Churchill, Canada

People call Churchill, located in Manitoba, Canada, the polar bear capital of the Earth because of the great, many polar bears that migrate to its shores during the fall. However, there are many more animals and other fantastic things for people to see in Churchill than just polar bears.

Churchill, located near the shores of Hudson Bay, draws hundreds of polar bears because of its extremely cold climate, long winter seasons and short summer seasons. Each year, between Mid-October and early November, when the Hudson Bay freezes; hundreds of polar bears migrate to the area to hunt for their main source of food, seals. For those visitors, who would like to get a close-up look of these polar bears in their natural habitat, Churchill offers rides in tundra buggies, so people can view them.

For the bird lovers of the family, Churchill will not disappoint them. From about late May through August, visitors will have the opportunity to see close to 400 different species of birds. Some of the different birds that people may get to see in Churchill include Snowy owls, Stilt Sandpipers, Tundra Swans and American Golden Plovers.

Between the months of July and August, visitors to the area will have the magnificent experience of seeing some of the thousands of Beluga whales that migrate here during this time. People will delight in viewing the magnificence of these animals and listening to the unique calls of these spectacular whales.

When visiting Churchill, people must experience the splendid Northern Lights, scientifically known as the Aurora Borealis. These natural, beautiful displays of light occur in the sky during the night usually between the months of August through December. Anybody will be utterly amazed by this splendid natural phenomenon.

In conclusion, the lovely Canadian town of Churchill offers much in the way of natural beauty to any visitor that chooses to come here. From hundreds of impressive polar bears and the many different varieties of birds to thousands of magnificent Beluga whales and the breathtaking Northern Lights, Churchill promises to be a vacation that anyone will remember for many years in the future.


Manitoba, Canada

From the border with the United States in the south to Hudson Bay in the north, the Canadian province of Manitoba provides attractions and adventures for travelers and residents alike.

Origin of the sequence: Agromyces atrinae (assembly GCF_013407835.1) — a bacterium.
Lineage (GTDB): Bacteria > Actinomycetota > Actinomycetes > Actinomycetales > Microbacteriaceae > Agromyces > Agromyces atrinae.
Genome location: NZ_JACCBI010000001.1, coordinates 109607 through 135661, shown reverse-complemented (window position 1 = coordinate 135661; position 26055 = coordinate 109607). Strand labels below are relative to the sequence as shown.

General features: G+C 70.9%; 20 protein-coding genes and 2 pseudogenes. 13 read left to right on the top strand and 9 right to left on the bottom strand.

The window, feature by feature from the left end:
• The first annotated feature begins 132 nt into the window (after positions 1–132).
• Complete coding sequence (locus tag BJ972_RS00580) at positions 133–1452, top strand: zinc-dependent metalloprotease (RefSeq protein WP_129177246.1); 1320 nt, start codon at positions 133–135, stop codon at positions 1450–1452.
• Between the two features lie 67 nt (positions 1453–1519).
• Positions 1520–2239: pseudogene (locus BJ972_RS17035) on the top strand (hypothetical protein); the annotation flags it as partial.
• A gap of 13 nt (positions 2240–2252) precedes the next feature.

Manitoba is considered one of the Canada’s Prairie Provinces but there’s more to it than that. From the bright lights of the provincial capital Winnipeg to the bright lights of Churchill – wait! Could those bright lights be Northern Lights dancing across the sky? Or maybe they belong to polar bears. Churchill, sitting on the shores of Hudson Bay, is Canada’s most northern Arctic port, and is known as the polar bear capital of the world. October and November is a good time to see these furry beasts as they migrate from the tundra to the ice packs where they’ll live the winter months. Or visit Churchill during the summer and you can kayak with the beluga whales.

If you’d like to join the bears in catching fish to eat, Manitoba is the place to go. The province is peppered with lakes of all sizes where the fish sometimes grow so big, it takes two people to hold them up. Honest. Anglers have reeled in pike up to 52 inches long and catfish that weigh upwards of 30 pounds.

Travelers who prefer the great indoors to hiking, biking and boating won’t lack for things to do in Winnipeg, the province’s largest city. The winter months are especially good for viewing performing arts productions. Manitoba is home to the Royal Winnipeg Ballet, which is the oldest ballet company in North America. Whether you like opera, comedy or pop music – in English or French – you’ll find it in Winnipeg.

Visiting museums is part of any trip as learning about the past will enhance your understanding of the present. The Manitoba Museum relives the province’s past from the Ice Age to the Fur Age when trappers explored the area. Or learn about the New Icelanders, the Jews and the nuns who contributed to the province’s rich history at their topical museums.

Walking tours are another good way to get in touch with your inner Manitoba self. Enjoy the blooms at the 2,300-acre Peace Park on the border with North Dakota. Take a walk through the restored Icelandic village of Hecla or Boussevain’s outdoor art gallery where 24 murals depict local history.

You won’t go hungry in Manitoba, that’s for sure. From fast food to gourmet dining, Winnipeg has more restaurants per person than most other cities in North America. Or head out into the country for farm buffets that feature food grown in the province. Throughout the autumn, farm communities serve super suppers that will fill you up in no time.